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Slovak wine tourism is still in its infancyBut Slovak vineyards enjoy the right conditions to produce high quality wines
5 Dec 2011 Jana Liptáková Other
WINE has been made in the region of present-day Slovakia since ancient times but the country’s 40-year totalitarian regime suppressed small, private winemakers in favour of mass production, bringing a poor reputation to this traditional skill. The fall of the communist regime and open borders has brought new vigour to Slovak wine producers as well as more curiosity from wine amateurs as well as connoisseurs. There are now plenty of small and larger winemakers opening their cellars to more and more people who are interested in learning about wines made in Slovakia. But winemakers say Slovakia still has a lot of catching up to do to match the better-known wine tourism destinations in Europe.
“Wine tourism in Slovakia is still only at its beginnings,” Vladimír Mrva, a prominent winemaker and co-owner of the Víno Mrva&Stanko winery in Trnava, told The Slovak Spectator. But he sees a growing interest in wine in Slovakia. “Wine has become a phenomenon in Slovakia and that is a positive feature. People are interested in getting to know more about wine; they are actually hungry for more information.”
Mrva explained that during the communist regime there were only large wineries that were not interested in having wine lovers visit, and there was little interest among wine drinkers in learning more about Slovak wine varietals. He said the situation began to change after the mid 1990s when a new law on wines was passed, part of which included a wine classification system, as well as the fact that Slovaks were able to travel more easily to traditional wine-producing countries in Europe.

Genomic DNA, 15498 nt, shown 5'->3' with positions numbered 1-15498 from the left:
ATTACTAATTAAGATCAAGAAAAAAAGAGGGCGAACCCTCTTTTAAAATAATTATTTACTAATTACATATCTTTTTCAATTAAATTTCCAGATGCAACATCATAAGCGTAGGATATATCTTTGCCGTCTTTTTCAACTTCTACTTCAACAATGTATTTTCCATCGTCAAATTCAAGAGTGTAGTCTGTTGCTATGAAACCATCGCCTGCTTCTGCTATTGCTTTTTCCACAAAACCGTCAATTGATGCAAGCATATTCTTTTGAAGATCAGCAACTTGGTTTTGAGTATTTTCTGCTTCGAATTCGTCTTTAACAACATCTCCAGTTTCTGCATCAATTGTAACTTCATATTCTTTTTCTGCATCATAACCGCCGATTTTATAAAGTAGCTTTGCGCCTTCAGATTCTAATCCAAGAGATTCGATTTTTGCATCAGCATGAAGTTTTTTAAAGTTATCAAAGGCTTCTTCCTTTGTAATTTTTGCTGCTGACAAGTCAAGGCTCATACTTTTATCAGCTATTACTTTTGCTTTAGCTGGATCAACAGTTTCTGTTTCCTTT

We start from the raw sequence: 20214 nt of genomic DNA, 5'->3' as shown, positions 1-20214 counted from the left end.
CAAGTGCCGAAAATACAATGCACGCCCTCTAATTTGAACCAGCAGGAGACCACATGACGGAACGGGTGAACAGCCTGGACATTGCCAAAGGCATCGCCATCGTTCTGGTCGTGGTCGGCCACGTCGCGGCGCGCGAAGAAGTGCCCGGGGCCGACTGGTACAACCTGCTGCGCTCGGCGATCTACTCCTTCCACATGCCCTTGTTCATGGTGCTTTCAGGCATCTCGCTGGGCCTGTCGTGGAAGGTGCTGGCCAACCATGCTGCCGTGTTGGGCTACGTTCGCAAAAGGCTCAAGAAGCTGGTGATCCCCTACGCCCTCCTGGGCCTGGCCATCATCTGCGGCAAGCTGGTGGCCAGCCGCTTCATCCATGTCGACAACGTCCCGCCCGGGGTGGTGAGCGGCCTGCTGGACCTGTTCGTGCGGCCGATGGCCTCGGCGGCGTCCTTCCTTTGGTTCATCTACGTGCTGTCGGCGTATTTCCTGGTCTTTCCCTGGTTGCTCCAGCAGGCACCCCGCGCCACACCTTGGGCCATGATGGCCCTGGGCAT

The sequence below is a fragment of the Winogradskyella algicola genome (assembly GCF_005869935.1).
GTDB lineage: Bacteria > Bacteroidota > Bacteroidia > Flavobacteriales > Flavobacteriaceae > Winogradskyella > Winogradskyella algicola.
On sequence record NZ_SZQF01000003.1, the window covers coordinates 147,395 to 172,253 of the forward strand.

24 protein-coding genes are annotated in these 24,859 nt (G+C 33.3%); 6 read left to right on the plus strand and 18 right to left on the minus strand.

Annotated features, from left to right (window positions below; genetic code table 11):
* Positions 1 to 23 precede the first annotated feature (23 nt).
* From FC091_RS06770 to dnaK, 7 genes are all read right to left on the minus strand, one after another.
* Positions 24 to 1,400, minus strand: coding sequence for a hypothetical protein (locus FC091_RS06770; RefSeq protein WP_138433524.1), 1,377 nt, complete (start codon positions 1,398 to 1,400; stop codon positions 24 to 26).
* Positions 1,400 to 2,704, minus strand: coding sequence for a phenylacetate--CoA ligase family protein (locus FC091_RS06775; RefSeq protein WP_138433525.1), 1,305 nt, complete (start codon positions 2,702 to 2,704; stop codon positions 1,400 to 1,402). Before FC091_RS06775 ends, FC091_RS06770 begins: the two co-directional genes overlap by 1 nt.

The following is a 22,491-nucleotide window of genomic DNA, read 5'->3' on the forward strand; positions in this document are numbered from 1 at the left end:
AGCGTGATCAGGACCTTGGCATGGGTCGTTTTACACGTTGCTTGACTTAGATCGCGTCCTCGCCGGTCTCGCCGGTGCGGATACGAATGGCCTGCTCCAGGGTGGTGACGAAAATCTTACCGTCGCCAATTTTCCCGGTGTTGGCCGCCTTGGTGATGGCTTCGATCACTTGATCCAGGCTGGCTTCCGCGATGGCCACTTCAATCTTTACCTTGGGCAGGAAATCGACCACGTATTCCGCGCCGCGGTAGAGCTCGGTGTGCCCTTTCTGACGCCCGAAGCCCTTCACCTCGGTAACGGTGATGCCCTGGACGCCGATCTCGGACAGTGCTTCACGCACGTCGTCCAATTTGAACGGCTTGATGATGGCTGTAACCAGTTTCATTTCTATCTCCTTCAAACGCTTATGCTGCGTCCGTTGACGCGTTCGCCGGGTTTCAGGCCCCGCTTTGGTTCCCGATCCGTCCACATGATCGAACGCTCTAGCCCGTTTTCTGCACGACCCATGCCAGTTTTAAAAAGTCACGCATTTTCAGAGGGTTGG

“They saw that wine is not only a beautiful drink but also has its traditions and history,” Mrva said. “They started to search for these [qualities] in Slovakia and required this as well from Slovak winemakers.”
Wine routes and events
The Small Carpathian Wine Route (MVC) is the oldest wine route in Slovakia and was developed in 1995 through the joint efforts of an association of winemakers, wine merchants, municipalities and tourism businesses in this region of the country. The aim of the association has been to foster the development of the Small Carpathian region, especially in tourism connected to its winemaking traditions.
MVC’s most popular event is its annual Day of Open Wine Cellars and its 12th edition was held on November 18-19. The region’s winemakers opened their cellars on these two days and offered young as well as vintage wines for tasting. A total of 130 cellars were open this year and, as in previous years, the 6,000 tickets for the 2011 event sold out quickly.
“This year was exceptionally successful,” Anna Píchová of MVC told The Slovak Spectator, adding that in spite of the growing interest as evidenced by the tickets selling out weeks before the event, the association does not plan to increase the number of tickets because it wants to maintain the comfort of visitors and allow them to meet and talk in person with the winemakers.
The Tokaj Wine Route is another well-known tourist destination, this one located in south-eastern Slovakia, in the historic Tokaj wine region. This is one of the few areas in the world in which three specific varieties of grapes can be successfully grown to produce the naturally sweet wines of the region, according to the association that sponsors the Tokaj Wine Route.
Slovak wine routes are visited most often by Slovak and Czech tourists, but they also attract Austrian, Swiss, and French visitors as well as Poles who have discovered the fine wines produced in Slovakia.
“Poles have discovered Slovakia as a wine-producing region,” Píchová said. “They come here directly with the aim of tasting wines, not only while transiting Slovakia and travelling somewhere else.”